Scary new reports are revealing a high ratio of insider selling, which should make investors concerned. However, there are a number of reasons for insider selling, and they don't always mean the company is in trouble.
The financial media is full of scary new reports indicating investors should cut back on stocks or flee the market altogether. The reason? SEC data show a high ratio of insider selling.
I’ve been following insider activity in the stock market for decades, and while officers and directors are the epitome of “smart money,” the mainstream media — as usual — is painting an incomplete picture.
Let’s start with the facts. In recent weeks, insider selling has outnumbered insider buying by a ratio of almost 10-to-1. That’s the most bearish reading in almost 15 years.
Moreover, insiders are generally worth paying attention to. Not only do they know more than we do about their employees, customers, suppliers and competitors, but they have access to all sorts of material, non-public information like the direction of sales since the last quarterly report, the gain or loss of major customers, the pending settlement of litigation, new products and services in development, and so on. That can’t help but give them an unfair advantage when they transact in their own stock. It’s also why the SEC requires them to file a Form 4 (electronically and within two business days) detailing how many shares they bought or sold, on what date and at what price.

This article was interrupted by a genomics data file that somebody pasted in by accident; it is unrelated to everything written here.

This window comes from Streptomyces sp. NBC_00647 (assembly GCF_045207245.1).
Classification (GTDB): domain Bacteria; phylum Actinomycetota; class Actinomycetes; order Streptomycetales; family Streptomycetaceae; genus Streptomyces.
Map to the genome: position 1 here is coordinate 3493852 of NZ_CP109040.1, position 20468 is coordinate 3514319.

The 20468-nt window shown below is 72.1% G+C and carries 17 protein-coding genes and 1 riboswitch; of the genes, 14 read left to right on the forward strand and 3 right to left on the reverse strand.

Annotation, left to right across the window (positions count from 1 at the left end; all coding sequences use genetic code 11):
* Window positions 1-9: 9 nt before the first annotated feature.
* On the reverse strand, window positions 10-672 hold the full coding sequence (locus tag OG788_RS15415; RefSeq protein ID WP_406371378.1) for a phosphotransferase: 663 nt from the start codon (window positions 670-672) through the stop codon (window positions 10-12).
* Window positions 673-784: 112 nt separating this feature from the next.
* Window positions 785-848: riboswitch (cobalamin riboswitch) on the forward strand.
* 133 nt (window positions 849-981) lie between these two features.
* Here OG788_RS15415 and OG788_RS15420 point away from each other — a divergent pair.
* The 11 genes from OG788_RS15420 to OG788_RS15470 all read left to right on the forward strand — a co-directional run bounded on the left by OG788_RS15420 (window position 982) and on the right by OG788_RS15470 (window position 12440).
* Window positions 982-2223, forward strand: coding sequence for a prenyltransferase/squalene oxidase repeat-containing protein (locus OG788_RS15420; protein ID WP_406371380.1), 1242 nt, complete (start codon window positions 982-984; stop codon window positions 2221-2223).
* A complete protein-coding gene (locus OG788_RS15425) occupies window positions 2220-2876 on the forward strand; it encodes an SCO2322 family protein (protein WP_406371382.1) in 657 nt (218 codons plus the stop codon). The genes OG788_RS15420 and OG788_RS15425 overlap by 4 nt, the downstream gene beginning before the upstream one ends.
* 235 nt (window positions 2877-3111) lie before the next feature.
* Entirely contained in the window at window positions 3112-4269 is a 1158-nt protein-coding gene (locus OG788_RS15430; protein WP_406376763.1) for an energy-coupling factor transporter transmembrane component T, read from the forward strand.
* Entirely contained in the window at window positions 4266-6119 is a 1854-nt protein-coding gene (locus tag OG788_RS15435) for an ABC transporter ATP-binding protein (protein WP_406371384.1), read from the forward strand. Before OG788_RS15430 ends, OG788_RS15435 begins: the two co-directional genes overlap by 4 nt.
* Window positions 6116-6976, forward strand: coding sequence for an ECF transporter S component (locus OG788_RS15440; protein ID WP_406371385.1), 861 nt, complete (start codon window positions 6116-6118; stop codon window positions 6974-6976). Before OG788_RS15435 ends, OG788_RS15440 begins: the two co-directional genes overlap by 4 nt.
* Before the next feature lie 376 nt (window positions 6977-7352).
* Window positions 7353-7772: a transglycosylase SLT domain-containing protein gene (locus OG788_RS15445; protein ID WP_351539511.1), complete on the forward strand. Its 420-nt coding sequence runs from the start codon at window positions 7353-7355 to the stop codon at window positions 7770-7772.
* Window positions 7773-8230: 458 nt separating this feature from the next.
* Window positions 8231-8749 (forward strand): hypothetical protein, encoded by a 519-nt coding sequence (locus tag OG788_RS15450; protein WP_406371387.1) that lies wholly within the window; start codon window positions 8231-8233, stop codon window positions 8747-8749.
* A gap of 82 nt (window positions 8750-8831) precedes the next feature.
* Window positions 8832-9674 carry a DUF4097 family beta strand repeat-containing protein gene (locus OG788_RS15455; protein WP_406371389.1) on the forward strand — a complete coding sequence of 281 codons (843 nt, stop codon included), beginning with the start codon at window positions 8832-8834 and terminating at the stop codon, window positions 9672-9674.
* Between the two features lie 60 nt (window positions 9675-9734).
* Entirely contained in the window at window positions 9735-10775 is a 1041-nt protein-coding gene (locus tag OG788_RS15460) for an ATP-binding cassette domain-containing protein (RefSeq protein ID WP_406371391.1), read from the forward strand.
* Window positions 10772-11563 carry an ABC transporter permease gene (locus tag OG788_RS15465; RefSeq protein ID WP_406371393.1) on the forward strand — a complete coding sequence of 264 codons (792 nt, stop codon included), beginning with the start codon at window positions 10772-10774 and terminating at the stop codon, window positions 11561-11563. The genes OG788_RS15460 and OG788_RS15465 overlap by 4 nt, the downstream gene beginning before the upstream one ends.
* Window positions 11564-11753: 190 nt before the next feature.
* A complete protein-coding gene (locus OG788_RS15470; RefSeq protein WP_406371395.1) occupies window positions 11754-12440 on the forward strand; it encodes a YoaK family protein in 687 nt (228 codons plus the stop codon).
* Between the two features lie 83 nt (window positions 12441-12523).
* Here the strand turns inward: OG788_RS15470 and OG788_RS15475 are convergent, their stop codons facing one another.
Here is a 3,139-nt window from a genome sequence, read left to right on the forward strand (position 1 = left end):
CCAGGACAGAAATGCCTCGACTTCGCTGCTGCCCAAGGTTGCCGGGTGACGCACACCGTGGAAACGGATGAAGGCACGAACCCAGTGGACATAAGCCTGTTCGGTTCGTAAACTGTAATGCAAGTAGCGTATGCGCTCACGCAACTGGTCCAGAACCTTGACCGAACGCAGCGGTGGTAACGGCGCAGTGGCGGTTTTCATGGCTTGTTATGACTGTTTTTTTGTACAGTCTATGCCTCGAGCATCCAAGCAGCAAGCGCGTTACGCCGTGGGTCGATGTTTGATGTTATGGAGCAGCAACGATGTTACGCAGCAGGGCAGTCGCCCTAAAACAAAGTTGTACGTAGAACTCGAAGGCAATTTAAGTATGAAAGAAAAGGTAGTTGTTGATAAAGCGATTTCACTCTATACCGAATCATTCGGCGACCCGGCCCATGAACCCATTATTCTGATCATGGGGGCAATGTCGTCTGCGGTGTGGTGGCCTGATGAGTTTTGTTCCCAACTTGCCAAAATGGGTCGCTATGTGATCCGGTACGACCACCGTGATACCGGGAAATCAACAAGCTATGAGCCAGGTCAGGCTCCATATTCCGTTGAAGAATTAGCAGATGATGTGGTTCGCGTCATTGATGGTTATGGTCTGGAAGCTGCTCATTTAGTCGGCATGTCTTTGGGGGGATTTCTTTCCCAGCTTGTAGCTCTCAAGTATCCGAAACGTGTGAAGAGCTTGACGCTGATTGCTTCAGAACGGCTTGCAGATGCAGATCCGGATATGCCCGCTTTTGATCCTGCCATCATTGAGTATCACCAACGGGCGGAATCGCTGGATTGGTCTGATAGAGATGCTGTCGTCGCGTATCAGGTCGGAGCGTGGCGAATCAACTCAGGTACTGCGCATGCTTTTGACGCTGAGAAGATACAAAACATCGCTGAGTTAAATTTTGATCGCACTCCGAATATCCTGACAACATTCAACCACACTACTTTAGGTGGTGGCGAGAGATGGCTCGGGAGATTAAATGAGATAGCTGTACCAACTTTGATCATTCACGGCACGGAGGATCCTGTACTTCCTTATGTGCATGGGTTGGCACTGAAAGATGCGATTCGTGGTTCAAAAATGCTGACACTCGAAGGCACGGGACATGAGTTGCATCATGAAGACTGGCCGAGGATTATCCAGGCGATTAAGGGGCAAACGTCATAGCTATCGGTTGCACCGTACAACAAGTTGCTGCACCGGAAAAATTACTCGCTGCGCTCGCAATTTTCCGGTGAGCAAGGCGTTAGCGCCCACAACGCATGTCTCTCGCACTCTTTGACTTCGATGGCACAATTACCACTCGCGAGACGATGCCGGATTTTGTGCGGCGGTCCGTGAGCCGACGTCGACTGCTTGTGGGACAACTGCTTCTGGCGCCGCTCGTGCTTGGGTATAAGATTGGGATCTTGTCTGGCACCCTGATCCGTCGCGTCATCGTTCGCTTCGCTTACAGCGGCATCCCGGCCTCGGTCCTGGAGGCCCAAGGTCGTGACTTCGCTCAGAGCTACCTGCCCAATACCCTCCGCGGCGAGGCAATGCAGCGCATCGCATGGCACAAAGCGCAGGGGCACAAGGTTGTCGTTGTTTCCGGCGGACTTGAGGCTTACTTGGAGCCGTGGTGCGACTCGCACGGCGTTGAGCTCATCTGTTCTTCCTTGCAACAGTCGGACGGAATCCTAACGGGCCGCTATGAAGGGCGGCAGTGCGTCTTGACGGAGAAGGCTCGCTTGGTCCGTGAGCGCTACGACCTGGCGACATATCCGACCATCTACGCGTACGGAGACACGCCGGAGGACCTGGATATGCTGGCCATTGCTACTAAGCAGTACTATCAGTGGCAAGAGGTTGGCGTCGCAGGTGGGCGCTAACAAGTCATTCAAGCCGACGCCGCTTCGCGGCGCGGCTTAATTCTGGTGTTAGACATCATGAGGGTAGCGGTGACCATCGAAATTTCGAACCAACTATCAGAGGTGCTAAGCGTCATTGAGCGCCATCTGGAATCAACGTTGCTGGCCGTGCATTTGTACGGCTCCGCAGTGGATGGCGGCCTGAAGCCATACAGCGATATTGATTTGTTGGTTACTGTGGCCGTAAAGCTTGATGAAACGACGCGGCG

Sometimes when the insiders are bailing out en masse, it is indeed a negative commentary on the prospects of a business. Other times it is because they are diversifying their portfolios, paying for an expensive private school or maybe even getting a divorce. Bill Gates has been a regular seller of Microsoft for more than 20 years. Not because he doesn’t like the company but because he has almost his entire net worth tied up in it.
However, a fuller understanding reveals the recent ratio of insider selling is nothing to get alarmed about. A high percentage of sales in recent weeks were the result of just a few insiders selling a huge number of shares.
• John Schreiber, a director of General Growth Properties (NYSE: GGP), sold 18 million shares worth $356.4 million, during the first week of March, for example.
• Officers and directors of FleetCor Technologies (NYSE: FLT) sold $400 million worth of shares.
• Directors of Charter Communications (Nasdaq: CHTR) sold more than $550 million worth.
If I were a shareholder of these companies, I would take a closer look and check things out. But the sheer size of these sales skews insider data and says nothing about how the vast majority of insiders feel about the market.
Of course, insiders don’t know any more about the future of the economy or the entire stock market than you or I do. They are experts on their own companies’ prospects, not the direction of the whole S&P 500.
If you see insiders bailing out of their own stock, it’s at least a reason for concern and perhaps a reason to lighten up on your own shares. But as I mentioned, there are legitimate reasons for insiders to sell their shares that have nothing to do with the outlook of the company.
The time to really pay close attention, however, is when you see insiders piling into their own companies’ shares with their own money at current market prices. As buy signals go, it doesn’t get much better than that.
Dozens of academic studies have confirmed that companies under heavy accumulation by the officers and directors who oversee them tend to outperform the market averages by a wide margin.
So if you’re looking to put fresh money to work, a good place to start would be companies experiencing significant insider buying. That’s the kind of news worth listening to…